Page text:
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  1. Calo's paper isn't currently available for download, so I don't know whether he covers these issues, but a significant concern amongst roboticists at the moment is the idea of "embodiment" - the idea that the kind of body you have not only plays a role in the kind of mind that you need and have, but is partly constitutive of what your mind is and how you think.

    Within Robotics this issue is probably best known from Rodney Brooks's work on behaviour-based robotics, but the ideas have a much wider provinence. The suspicion is that Boston Dynamics's work is strongly driven but such considerations, for instance (difficult to know for sure).

    All of which is prelude to the suggestion that the more general the robot's capabilities (situations in which it can work, kinds of jobs that it can do) the more specific its control structures need to be and the less the idea of a general purpose computer works as a system that controls it - you actually get the physical structure of the system to do a lot of the computational work. So I think there will be a difference between computers and robots, but it will be much closer to the distinction we currently have between robots and androids (in the full-on sci-fi sense).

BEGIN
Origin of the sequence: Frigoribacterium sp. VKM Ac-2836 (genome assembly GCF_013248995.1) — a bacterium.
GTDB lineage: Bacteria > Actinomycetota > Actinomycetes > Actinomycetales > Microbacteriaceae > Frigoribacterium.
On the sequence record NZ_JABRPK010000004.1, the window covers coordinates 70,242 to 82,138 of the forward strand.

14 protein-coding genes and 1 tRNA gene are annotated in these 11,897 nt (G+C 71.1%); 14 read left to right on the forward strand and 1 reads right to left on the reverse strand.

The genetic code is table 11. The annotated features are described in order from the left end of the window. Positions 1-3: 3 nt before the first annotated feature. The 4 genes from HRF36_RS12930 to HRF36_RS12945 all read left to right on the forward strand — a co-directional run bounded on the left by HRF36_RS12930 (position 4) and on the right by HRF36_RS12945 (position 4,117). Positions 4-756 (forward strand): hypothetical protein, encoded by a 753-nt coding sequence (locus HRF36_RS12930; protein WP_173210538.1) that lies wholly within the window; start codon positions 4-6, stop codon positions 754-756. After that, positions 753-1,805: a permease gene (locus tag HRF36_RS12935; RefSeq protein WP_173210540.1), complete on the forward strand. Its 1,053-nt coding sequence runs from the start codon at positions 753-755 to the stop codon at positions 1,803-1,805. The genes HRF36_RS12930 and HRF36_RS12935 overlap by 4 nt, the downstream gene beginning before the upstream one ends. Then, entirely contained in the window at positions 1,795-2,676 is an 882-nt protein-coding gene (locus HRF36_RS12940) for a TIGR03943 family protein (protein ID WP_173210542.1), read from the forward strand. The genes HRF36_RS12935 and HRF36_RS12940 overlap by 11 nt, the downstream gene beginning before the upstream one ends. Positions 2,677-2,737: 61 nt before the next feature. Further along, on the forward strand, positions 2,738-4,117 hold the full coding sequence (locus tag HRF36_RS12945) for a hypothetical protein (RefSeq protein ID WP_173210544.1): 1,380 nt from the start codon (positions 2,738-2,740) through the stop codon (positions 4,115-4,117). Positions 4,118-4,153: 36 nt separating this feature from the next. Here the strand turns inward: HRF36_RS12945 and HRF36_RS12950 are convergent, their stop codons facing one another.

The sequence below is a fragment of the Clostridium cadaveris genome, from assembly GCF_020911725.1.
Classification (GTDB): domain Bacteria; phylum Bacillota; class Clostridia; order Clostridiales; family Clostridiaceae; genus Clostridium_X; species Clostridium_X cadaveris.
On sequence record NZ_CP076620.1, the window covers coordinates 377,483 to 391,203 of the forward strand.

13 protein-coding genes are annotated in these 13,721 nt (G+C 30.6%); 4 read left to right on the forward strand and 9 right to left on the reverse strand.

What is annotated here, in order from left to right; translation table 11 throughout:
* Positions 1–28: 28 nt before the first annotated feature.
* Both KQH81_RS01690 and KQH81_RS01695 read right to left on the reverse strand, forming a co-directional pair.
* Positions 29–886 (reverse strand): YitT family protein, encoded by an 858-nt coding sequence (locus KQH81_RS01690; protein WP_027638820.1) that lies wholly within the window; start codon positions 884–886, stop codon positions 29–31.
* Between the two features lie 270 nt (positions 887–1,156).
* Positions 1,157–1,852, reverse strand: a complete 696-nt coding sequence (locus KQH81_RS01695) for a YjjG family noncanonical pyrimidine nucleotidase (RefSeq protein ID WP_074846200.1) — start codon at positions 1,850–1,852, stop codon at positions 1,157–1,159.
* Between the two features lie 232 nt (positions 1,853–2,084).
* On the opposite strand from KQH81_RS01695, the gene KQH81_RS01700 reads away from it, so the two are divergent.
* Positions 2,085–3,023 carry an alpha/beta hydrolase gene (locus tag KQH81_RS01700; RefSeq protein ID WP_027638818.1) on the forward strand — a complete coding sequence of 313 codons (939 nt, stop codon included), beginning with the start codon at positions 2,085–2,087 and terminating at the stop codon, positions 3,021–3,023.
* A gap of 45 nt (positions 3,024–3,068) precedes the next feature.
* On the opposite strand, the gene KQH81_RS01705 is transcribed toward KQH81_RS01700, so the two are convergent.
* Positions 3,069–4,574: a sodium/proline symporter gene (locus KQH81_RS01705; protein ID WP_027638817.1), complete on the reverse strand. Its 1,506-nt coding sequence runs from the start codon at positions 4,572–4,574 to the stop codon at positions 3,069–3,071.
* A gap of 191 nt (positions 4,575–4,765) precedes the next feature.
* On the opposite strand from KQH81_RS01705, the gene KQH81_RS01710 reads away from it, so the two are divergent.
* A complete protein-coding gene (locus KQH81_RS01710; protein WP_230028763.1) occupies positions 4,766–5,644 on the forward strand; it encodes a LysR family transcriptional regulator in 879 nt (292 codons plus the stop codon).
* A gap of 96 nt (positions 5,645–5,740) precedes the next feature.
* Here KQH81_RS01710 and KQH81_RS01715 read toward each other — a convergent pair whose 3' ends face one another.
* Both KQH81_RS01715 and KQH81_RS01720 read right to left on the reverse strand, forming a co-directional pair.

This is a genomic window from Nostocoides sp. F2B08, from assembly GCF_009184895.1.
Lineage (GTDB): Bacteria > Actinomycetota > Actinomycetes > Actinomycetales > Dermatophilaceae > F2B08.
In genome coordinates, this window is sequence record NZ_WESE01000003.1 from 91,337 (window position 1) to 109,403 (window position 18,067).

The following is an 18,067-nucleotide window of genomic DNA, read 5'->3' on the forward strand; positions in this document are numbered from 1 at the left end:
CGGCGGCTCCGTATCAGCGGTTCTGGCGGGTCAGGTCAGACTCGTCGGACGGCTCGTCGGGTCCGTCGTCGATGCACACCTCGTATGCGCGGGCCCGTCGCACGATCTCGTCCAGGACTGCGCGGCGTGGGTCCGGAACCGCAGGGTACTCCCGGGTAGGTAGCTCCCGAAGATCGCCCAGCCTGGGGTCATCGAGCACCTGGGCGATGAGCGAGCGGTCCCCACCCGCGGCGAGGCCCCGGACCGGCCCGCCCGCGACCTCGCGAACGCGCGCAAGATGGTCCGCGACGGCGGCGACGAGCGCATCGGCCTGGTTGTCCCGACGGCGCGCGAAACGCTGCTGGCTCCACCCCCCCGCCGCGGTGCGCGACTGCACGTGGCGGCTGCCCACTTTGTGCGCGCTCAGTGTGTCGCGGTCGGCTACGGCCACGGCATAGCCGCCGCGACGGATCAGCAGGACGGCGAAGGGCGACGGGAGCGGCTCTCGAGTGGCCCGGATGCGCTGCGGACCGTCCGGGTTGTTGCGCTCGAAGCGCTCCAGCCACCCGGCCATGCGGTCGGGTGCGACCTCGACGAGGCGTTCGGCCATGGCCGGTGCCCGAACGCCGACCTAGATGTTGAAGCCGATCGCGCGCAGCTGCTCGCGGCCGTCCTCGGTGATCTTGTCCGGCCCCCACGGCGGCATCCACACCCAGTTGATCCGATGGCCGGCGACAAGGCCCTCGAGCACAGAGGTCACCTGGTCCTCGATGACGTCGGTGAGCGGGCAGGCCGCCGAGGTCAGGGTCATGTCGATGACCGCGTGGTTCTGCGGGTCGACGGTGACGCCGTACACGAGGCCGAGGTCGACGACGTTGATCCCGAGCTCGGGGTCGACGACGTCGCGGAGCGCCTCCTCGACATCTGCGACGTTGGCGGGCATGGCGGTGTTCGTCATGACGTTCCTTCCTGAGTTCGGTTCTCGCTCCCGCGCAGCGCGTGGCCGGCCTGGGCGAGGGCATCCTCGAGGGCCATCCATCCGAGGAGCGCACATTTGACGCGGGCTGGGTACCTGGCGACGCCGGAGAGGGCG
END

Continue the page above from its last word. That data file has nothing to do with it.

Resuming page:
(Disclaimer: I'm somewhat familiar with the Robotics issues, but I'm not myself a roboticist. A nice introduction to the embodiment issue here is this: http://mitpress.mit.edu/books/how-body-shapes-way-we-think )

    Comment by Marek — April 2, 2014 @ 4:04 am

  2. In the Asimov brain, the 3 rules are part of the matrix — the robot brain doesn’t work at all without them, the positronic brain doesn’t work.

    But of course, this is essentially the argument behind DRM, or TrustedComputing. If someone owns the hardware (their robot), do they own it, or a license to it? I can mostly load whatever I want on an Android phone, but not an Apple device.

    If a robot comes with the same set of conditions, closed source, and with some ability to protect itself, as people protect themselves from undesired modifications, could robot systems be sufficiently sealed to prevent modification?

    Comment by james — April 2, 2014 @ 3:04 pm

  3. But how do people protect themselves from undesired modifications, James? Once under the anaesthetic one is unlikely to know just what, exactly, is being added or subtracted.
    Also, robots, by their own definition, are essentially machine, whereas the avatar takes the fast route, like a credit card slipping a lock between the 'real' and 'virtual' worlds, which these days lack credible boundaries. So it is such a good question, whether robots could be sealed and whether there could be laws against hacking them, as this leads into the question of whether there should be laws against hacking human brains which has not been addressed yet.

    Comment by jane — April 9, 2014 @ 11:31 am

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